Chapter 6 - What are we entitled to do, vis-a-vis other organisms?

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Appendix A - Do Animals and Other Organisms Have Rights?

In chapter 5 it was argued that human beings have duties towards other living things, but the duties described were prima facie rather than absolute. In this chapter, I have attempted to develop two ethical principles (TPP and TPHP) affirming that people are entitled to perform certain actions in pursuit of basic human goods, while limiting the harms they may inflict on other creatures in pursuit of these goods. However, because TPHP is an avowedly "self-loving" ethical principle, it is open to the criticism that it is too susceptible to abuse to provide animals and other living things with reliable protection against the depredations of human beings. Only a robust affirmation of the rights of other living things, it might be argued, can offer this kind of protection.

At first blush, TPHP and the "rights" approach might appear mutually antagonistic. On the contrary, I hope to show that the naturalistic ethic I have been defending actually entails that all organisms have moral rights. Angus Taylor (1999, p. 47) defines a right broadly as "an entitlement to have, use or do something". My position is that all living things have rights in this sense, and that these rights are natural but not absolute. The thrust of the preceding chapter was that we have a prima facie duty towards each and every living thing: the duty to respect its interests. This is equivalent to the assertion that a living thing is entitled to have its interests respected by us. This entitlement is grounded in its possession of a telos. The range of goods which comprise an individual's telos is defined by its nature. Thus if we call the prima facie entitlements of a living thing rights, then these rights must be natural rights.

Additionally, TPHP is compatible with legal recognition of rights for animals and other living things, whether these rights are regarded as qualified claims that they have on us, or (for animals capable of intentional agency) liberties to pursue basic animal goods. I also argue that our legal system should allow lawyers to act as advocates for organisms harmed by proposed human developments (e.g. the construction of a highway), in order to offset any biases inherent in TPHP.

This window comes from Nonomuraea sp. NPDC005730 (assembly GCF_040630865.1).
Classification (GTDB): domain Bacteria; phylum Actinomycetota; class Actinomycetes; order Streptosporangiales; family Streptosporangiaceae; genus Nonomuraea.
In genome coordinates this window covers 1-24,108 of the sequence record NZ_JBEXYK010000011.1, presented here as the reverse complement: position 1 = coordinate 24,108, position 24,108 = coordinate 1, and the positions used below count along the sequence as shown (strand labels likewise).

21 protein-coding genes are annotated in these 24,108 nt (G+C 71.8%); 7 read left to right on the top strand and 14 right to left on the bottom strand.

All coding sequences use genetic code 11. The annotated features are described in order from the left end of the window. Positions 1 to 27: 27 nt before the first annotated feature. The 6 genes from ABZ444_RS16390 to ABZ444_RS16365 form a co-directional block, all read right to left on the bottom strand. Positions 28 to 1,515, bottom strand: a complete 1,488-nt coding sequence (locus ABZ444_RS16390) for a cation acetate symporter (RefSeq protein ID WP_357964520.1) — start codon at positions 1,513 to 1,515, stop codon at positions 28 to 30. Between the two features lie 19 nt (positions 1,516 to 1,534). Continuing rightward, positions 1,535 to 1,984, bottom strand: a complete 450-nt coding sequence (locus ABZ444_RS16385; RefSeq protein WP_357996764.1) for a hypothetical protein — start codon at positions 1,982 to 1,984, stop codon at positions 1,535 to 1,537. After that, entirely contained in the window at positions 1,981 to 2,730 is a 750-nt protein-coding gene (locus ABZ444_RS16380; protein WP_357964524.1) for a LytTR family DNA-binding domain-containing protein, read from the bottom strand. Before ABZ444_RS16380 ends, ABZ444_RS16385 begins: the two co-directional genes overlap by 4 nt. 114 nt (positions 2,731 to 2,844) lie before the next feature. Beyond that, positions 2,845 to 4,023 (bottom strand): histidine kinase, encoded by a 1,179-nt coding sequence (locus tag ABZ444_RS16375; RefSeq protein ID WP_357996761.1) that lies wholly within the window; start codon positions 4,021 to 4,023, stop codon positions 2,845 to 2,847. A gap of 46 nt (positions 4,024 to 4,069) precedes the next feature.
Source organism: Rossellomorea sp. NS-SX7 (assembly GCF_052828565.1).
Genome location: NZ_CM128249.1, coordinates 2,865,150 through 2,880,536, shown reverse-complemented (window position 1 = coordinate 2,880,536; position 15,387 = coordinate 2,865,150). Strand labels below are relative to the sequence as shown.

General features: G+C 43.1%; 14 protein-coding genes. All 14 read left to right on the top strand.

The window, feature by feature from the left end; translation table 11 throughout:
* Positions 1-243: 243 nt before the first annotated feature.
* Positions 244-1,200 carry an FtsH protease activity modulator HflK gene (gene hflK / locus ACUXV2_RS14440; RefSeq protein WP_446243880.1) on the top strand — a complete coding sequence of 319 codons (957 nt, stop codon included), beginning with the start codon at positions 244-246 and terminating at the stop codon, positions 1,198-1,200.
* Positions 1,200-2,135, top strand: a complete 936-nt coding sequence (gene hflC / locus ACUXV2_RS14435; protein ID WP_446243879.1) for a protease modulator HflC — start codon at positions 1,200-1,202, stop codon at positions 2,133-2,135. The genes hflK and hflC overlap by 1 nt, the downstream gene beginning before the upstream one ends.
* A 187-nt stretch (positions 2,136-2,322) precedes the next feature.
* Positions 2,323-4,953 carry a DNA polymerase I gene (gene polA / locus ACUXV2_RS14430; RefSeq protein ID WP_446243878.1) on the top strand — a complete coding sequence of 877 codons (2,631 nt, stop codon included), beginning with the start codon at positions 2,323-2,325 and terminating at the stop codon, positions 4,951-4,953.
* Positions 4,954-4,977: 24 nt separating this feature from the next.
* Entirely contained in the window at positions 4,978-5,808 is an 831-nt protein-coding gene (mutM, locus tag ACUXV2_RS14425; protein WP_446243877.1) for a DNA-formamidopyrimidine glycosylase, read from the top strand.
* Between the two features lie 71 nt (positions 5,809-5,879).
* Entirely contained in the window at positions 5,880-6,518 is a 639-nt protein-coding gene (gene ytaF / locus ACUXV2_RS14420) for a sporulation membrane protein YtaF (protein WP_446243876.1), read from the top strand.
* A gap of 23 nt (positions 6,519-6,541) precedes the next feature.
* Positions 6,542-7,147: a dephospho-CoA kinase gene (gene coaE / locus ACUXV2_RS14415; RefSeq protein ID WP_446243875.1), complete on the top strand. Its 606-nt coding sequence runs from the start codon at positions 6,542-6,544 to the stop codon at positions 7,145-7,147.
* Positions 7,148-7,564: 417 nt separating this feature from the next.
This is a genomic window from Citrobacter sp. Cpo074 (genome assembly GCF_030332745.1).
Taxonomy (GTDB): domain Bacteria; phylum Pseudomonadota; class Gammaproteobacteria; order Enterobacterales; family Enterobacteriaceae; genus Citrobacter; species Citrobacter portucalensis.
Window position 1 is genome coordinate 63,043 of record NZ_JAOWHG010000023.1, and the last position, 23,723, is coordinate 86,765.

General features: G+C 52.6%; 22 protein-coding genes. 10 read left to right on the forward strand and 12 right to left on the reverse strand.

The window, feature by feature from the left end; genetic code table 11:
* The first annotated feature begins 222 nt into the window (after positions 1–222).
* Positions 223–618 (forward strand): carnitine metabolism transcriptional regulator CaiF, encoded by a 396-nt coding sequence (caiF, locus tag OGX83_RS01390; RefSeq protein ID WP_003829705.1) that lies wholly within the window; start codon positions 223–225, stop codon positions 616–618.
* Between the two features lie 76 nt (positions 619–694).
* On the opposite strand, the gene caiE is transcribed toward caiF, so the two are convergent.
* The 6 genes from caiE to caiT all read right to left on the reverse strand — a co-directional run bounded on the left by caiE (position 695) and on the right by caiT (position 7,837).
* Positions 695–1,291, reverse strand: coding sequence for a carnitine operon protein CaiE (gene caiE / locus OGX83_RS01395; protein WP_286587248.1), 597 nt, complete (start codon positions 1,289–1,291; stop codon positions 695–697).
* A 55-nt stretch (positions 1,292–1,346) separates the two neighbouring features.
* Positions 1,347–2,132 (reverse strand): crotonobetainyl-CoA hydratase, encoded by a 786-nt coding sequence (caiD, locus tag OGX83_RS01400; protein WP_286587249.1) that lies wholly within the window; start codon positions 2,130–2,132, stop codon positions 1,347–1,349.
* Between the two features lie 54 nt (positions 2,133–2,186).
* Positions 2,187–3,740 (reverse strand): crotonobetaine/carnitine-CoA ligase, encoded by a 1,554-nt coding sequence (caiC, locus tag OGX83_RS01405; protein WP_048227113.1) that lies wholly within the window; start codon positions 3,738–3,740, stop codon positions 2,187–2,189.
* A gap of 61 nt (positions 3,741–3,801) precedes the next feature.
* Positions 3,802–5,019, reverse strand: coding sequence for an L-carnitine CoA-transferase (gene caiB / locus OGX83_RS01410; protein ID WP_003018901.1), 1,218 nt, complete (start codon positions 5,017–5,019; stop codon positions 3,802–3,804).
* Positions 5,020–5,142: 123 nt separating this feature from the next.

Certain distinctions relating to rights need to be drawn at the outset of any discussion of rights. As it is not my intention to develop a "theory of rights" in this thesis, I shall address them briefly.

Moral vs. legal rights

The rights that philosophers generally concern themselves with are moral rights rather than legal rights: although the laws of countries such as Germany may accord certain legal rights to animals, advocates for animal rights argue for their position precisely because they believe on moral grounds that animals at all times and places should be accorded the same respect.

Nevertheless, legal rights are of practical importance: bestowing them upon a group may bring about due recognition of its members' interests and remove biases against the group within the legal system. For instance, proposed developments are often evaluated by a committee that decides whether they bring about a measurable improvement in social welfare despite the harm they will inflict on other living things. It might be fairer to give these organisms a legal advocate who can argue their case against a legal promoter of human interests, and let a jury decide whether the harm done to these organisms can be justified under the terms of TPHP.

Claim vs. liberty rights

Human rights scholars distinguish between what they call claim rights and liberty rights (Fagan, 2003). (Hohfeld (1919) identified two further categories of rights - power rights and immunity rights - but many scholars, including Jones (1994), have argued that these kinds of rights can be reduced to claim and liberty rights.)

Jones (1994) defines a claim right as being owed a duty. A claim right is a right one holds against another person or persons who owe a corresponding duty to the right holder. The definition put forward by Joel Feinberg (1974) in his now-famous defence of rights for animals, is essentially identical:

To have a right is to have a claim to something and against someone, the recognition of which is called for by legal rules or, in the case of moral rights, by the principles of an enlightened conscience.

A claim right imposes on others the duty to respect that claim. Claim rights may be positive rights to some specific good or service, which some other has a duty to provide, or negative rights against others' interfering in or trespassing upon one's life or property in some way. Claim rights may be held in personam against some specifically identified person who has the duty holder, or in rem against no one in particular, in which case they apply to everyone (Jones, 1994).

In the previous chapter, I argued that human beings have duties towards animals and other organisms. This is equivalent to saying that they have claim rights against us. For instance, a pet's right to be fed and looked after by its owner is a positive claim right, held in personam. An animal's right not to be treated cruelly is a negative right held in rem. Jon Lowry (1975) argues that natural rights are claims to conditions necessary for living the good life, and that the concept of natural rights is applicable to animals as well as human beings. If the argument I advanced in the previous chapter is correct, all living things possess these natural claim rights, which should be construed as negative rights held in rem.